The Australian Shepherd comes from such parts of the world as the western United States, as do their mini counterparts. The tall grasses, weeds, brush, and other outdoor dangers there make it easy for your herding dog’s long tail to get snagged and injured.

Shorter tails are at less risk of this damage and help with the animals agility. 

What Is the Ideal Length for a Docked Tail of an Australian Shepherd?

Okay, so which tail length should you aspire to if you want to avoid the above for your dog? For full-sized Australian Shepherds, most prefer a tail length of four inches. 

That’s per the American Kennel Club, which does allow for bobbed tails in the breed should they occur naturally. If you check out the link above, you’ll see there are requirements for every last part of an Australian Shepherd. It includes info about their color, curly coat texture, hindquarters and forequarters, body, topline and neck, muzzle, skull, ears, eyes, and head. 

It shouldn’t be surprising then that in addition to tail docking, some dog owners and breeders opt to crop a dog’s ears as well. 

do australian shepherds have tails?

The Downsides of Getting Your Aussie’s Tail Docked

Now it’s time to talk more about those who are against tail docking for Australian Shepherds or any other breed of animal. 

In 1996, Robert K. Wansbrough wrote about docking dogs’ tails for cosmetic purposes. He mentioned that most dogs who had shorter tails than others in their breed were hindered. For example, Wansborough noted how these dogs may not be able to express themselves as well since tails are a primary means of expression in dogs. If a canine couldn’t display playfulness, aggression, caution, or fear, they may accidentally send mixed messages to another dog. This could potentially lead to conflict, fighting, and even injury or death. 

Others who oppose tail docking state how dogs may lack as much balance when running as they would if their tails were at a more natural length. Since it’s believed that dogs rely on their tails when swimming, using them as a rudder, those breeds with shorter tails may have a harder time in the water. 

Fetch, a pet resource from WebMD, spoke to Emily Patterson-Kane, Ph.D. for their article. Patterson-Kane is part of the American Veterinary Medical Association or AVMA as its animal welfare scientist. 

She says docking “poses unnecessary risks,” such as the possibility of the dog growing a nerve tumor or neuroma on the tail. 


The AVMA is one major veterinary organization of many that do not approve of tail docking in dogs. Others include the Canadian Veterinary Medical Association and the American Animal Hospital Association. 

Also, many parts of the world have striven to make tail docking illegal, including:

  • Wales – restricted unless on working dog breeds, and only then can be done by a veterinarian
  • The British Virgin Islands
  • Turkey
  • Switzerland
  • Sweden
  • Spain 
  • South Africa – only can be done for medical needs, and once again, a vet needs to do it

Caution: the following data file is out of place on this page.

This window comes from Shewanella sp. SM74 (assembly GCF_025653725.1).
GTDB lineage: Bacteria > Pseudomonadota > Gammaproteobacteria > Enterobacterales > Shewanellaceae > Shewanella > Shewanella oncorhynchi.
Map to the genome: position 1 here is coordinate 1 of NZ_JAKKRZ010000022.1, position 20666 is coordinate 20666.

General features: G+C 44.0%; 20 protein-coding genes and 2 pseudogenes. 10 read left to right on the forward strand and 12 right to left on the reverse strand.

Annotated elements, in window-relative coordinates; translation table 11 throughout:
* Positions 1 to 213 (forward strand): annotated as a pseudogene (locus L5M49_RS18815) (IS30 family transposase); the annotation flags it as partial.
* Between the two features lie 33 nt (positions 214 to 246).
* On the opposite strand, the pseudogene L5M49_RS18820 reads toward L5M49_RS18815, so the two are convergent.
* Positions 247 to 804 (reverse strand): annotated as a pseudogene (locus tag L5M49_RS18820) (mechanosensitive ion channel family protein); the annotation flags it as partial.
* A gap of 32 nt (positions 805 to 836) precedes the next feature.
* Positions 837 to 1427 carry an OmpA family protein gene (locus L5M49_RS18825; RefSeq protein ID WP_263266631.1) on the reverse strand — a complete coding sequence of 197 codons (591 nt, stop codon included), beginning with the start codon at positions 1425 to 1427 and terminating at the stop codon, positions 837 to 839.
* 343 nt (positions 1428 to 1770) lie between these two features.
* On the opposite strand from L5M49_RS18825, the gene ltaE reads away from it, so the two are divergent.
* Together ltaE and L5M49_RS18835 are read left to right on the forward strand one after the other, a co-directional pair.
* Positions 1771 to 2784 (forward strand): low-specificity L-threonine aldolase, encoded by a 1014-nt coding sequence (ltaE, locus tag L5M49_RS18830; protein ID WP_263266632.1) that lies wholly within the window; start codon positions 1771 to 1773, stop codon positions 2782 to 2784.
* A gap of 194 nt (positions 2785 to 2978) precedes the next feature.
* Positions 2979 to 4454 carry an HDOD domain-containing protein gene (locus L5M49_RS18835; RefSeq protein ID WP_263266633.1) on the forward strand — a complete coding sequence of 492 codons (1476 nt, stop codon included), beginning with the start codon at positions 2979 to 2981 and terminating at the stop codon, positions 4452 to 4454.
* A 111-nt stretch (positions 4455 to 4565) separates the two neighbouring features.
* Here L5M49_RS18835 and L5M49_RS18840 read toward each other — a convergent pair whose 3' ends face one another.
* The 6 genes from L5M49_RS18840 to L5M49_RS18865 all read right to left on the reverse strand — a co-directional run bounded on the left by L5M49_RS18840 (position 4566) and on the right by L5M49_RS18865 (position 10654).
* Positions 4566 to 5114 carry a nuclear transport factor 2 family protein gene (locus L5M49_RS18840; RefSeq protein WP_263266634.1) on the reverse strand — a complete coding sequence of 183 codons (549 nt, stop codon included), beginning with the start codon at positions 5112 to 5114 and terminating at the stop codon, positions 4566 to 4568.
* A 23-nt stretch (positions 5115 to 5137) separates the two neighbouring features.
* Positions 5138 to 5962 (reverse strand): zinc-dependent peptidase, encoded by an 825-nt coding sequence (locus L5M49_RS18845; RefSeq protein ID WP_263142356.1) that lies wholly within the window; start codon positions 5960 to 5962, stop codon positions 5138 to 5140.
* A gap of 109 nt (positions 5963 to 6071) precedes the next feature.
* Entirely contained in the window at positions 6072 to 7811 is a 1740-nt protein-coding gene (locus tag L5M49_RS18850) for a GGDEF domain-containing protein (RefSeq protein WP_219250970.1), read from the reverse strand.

• Slovakia
  • Serbia – can be done for medical reasons, such as on working breeds, but not for cosmetics
  • Scotland
  • Russia – restricted 
  • Poland
  • Norway
  • Northern Ireland – restricted except for working dog breeds and must be performed by a veterinarian 
  • New Zealand
  • The Netherlands 
  • Luxembourg
  • Lithuania 
  • Latvia
  • Italy
  • Ireland
  • Iceland
  • Hungary
  • Germany – only working gun dogs can have their tails docked
  • Finland
  • Estonia 
  • England – restricted except for working dog breeds and must be performed by a veterinarian 
  • Denmark – working gun dogs can have their tails docked here, too
  • Cyprus
  • Croatia
  • Colombia
  • Chile 
  • Canada – Nova Scotia, Labrador and Newfoundland, and Prince Edward Island have made tail docking illegal
  • Brazil – can be done for non-cosmetic reasons, but otherwise banned
  • Belgium
  • Austria 
  • Australia 

Surprisingly, the US does not ban or restrict tail docking at all in dogs. That said, Vermont and New York are trying to create a bill that could change that. 


The Australian Shepherd is one dog breed of many that gets its tail docked. This involves using surgery or tightly constricting the tail to get it to about four inches total. In doing so, your animal could compete in dog shows, as it meets breed standards. Their shorter the animal tail may also be more hygienic. An Australian Shepherd tail that is short may also find agility training to be easier due to the maneuverability. 

Tail docking is not all good; far from it. This practice could cause cancer, prevent swimming and running dexterity, and limit a dog’s ability to express themselves fully via their tail. In the US, tail docking is legal, so it’s up to you if you want a shorter tail for your Australian Shepherd. 

Ryan Wood

Over 20 years ago I got my first Australian Shepherd. Ever since then, my family and I have been constantly learning and immersing myself with these wonderful and intriguing dogs. Now with 6 Aussie's and a couple Australian Cattle Dogs (aka Blue Heelers) in the family tree, We've learned from on-the-ground experience what makes the Australian breeds different than "regular dogs" and what doesn't. This is the site where we share everything we've learned.